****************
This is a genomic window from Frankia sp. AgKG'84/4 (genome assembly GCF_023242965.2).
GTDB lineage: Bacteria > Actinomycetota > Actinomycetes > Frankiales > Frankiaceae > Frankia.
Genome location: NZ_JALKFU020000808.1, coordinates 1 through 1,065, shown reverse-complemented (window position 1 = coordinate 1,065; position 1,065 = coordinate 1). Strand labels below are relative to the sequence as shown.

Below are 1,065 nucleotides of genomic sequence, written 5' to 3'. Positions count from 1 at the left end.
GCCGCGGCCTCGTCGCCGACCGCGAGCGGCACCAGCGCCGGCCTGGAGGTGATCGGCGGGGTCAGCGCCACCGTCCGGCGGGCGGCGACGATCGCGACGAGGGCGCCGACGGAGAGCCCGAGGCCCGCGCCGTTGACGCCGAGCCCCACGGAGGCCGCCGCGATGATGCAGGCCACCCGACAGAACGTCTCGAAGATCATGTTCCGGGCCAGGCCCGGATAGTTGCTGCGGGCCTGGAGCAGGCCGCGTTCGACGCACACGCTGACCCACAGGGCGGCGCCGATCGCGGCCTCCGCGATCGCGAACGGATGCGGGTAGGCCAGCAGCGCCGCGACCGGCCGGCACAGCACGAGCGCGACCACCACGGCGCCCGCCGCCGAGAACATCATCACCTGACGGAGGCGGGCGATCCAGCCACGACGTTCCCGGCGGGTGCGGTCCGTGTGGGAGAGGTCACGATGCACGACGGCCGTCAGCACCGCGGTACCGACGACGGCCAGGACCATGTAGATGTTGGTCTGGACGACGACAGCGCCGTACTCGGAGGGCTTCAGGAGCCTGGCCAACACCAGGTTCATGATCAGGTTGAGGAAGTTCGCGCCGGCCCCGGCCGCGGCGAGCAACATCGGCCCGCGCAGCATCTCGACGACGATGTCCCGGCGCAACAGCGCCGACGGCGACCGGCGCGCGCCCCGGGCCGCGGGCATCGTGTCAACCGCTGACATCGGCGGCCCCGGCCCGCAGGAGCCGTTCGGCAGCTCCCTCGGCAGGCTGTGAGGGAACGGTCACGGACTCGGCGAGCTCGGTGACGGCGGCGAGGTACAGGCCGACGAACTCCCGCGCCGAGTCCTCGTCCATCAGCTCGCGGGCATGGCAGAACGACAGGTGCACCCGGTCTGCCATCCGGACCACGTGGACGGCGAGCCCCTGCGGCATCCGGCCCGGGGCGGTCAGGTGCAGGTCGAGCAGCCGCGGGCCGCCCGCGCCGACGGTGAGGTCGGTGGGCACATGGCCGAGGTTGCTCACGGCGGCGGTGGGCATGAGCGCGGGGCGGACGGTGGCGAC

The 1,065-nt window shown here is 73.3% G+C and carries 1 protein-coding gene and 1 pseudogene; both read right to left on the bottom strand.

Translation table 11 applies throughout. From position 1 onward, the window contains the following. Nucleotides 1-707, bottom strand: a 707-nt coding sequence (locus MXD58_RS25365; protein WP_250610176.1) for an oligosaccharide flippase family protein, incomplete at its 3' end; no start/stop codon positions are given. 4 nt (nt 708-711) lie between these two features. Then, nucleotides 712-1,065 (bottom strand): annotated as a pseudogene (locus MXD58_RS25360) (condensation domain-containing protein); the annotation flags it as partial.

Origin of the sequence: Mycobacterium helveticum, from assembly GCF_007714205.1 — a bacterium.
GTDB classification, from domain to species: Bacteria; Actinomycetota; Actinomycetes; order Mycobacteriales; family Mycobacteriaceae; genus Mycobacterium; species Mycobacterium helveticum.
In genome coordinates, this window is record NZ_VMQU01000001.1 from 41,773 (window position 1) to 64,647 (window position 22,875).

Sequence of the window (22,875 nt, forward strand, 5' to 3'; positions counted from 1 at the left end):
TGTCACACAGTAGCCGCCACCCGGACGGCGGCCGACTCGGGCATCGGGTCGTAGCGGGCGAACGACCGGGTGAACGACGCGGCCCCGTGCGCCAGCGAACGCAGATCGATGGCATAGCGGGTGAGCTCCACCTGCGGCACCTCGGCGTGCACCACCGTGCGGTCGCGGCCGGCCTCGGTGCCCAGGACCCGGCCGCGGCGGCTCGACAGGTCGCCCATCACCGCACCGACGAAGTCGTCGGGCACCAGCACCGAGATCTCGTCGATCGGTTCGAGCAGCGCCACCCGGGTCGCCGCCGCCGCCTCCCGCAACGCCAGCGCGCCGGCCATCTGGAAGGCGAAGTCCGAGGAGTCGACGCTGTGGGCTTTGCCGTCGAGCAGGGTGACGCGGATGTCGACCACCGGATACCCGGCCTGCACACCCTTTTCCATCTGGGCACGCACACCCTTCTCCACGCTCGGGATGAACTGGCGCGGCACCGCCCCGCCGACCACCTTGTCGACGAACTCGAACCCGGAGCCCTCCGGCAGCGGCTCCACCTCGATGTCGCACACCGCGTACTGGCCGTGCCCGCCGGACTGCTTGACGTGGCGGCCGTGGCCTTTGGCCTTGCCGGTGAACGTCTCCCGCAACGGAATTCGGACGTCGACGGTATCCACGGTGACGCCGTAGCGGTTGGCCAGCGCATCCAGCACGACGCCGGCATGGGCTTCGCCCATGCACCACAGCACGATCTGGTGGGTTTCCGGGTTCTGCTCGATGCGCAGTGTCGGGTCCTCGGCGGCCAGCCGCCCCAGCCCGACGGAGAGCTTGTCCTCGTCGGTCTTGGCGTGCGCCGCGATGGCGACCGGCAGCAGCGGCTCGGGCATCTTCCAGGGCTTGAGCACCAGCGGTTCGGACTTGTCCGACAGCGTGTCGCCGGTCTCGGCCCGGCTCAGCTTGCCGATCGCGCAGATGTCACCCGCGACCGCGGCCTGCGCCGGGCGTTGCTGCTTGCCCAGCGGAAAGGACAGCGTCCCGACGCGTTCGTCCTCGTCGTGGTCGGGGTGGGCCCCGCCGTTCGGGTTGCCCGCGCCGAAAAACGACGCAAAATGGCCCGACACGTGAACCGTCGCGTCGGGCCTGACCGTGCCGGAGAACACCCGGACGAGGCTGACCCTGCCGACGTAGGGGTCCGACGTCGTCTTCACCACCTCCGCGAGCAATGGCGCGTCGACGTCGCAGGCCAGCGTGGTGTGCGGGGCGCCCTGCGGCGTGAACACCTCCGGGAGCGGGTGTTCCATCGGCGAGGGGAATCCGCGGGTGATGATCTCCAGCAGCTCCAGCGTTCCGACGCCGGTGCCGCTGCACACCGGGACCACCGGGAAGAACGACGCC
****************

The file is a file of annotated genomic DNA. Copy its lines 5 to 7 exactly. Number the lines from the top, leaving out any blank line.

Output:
GCCGCGGCCTCGTCGCCGACCGCGAGCGGCACCAGCGCCGGCCTGGAGGTGATCGGCGGGGTCAGCGCCACCGTCCGGCGGGCGGCGACGATCGCGACGAGGGCGCCGACGGAGAGCCCGAGGCCCGCGCCGTTGACGCCGAGCCCCACGGAGGCCGCCGCGATGATGCAGGCCACCCGACAGAACGTCTCGAAGATCATGTTCCGGGCCAGGCCCGGATAGTTGCTGCGGGCCTGGAGCAGGCCGCGTTCGACGCACACGCTGACCCACAGGGCGGCGCCGATCGCGGCCTCCGCGATCGCGAACGGATGCGGGTAGGCCAGCAGCGCCGCGACCGGCCGGCACAGCACGAGCGCGACCACCACGGCGCCCGCCGCCGAGAACATCATCACCTGACGGAGGCGGGCGATCCAGCCACGACGTTCCCGGCGGGTGCGGTCCGTGTGGGAGAGGTCACGATGCACGACGGCCGTCAGCACCGCGGTACCGACGACGGCCAGGACCATGTAGATGTTGGTCTGGACGACGACAGCGCCGTACTCGGAGGGCTTCAGGAGCCTGGCCAACACCAGGTTCATGATCAGGTTGAGGAAGTTCGCGCCGGCCCCGGCCGCGGCGAGCAACATCGGCCCGCGCAGCATCTCGACGACGATGTCCCGGCGCAACAGCGCCGACGGCGACCGGCGCGCGCCCCGGGCCGCGGGCATCGTGTCAACCGCTGACATCGGCGGCCCCGGCCCGCAGGAGCCGTTCGGCAGCTCCCTCGGCAGGCTGTGAGGGAACGGTCACGGACTCGGCGAGCTCGGTGACGGCGGCGAGGTACAGGCCGACGAACTCCCGCGCCGAGTCCTCGTCCATCAGCTCGCGGGCATGGCAGAACGACAGGTGCACCCGGTCTGCCATCCGGACCACGTGGACGGCGAGCCCCTGCGGCATCCGGCCCGGGGCGGTCAGGTGCAGGTCGAGCAGCCGCGGGCCGCCCGCGCCGACGGTGAGGTCGGTGGGCACATGGCCGAGGTTGCTCACGGCGGCGGTGGGCATGAGCGCGGGGCGGACGGTGGCGAC

The 1,065-nt window shown here is 73.3% G+C and carries 1 protein-coding gene and 1 pseudogene; both read right to left on the bottom strand.

Translation table 11 applies throughout. From position 1 onward, the window contains the following. Nucleotides 1-707, bottom strand: a 707-nt coding sequence (locus MXD58_RS25365; protein WP_250610176.1) for an oligosaccharide flippase family protein, incomplete at its 3' end; no start/stop codon positions are given. 4 nt (nt 708-711) lie between these two features. Then, nucleotides 712-1,065 (bottom strand): annotated as a pseudogene (locus MXD58_RS25360) (condensation domain-containing protein); the annotation flags it as partial.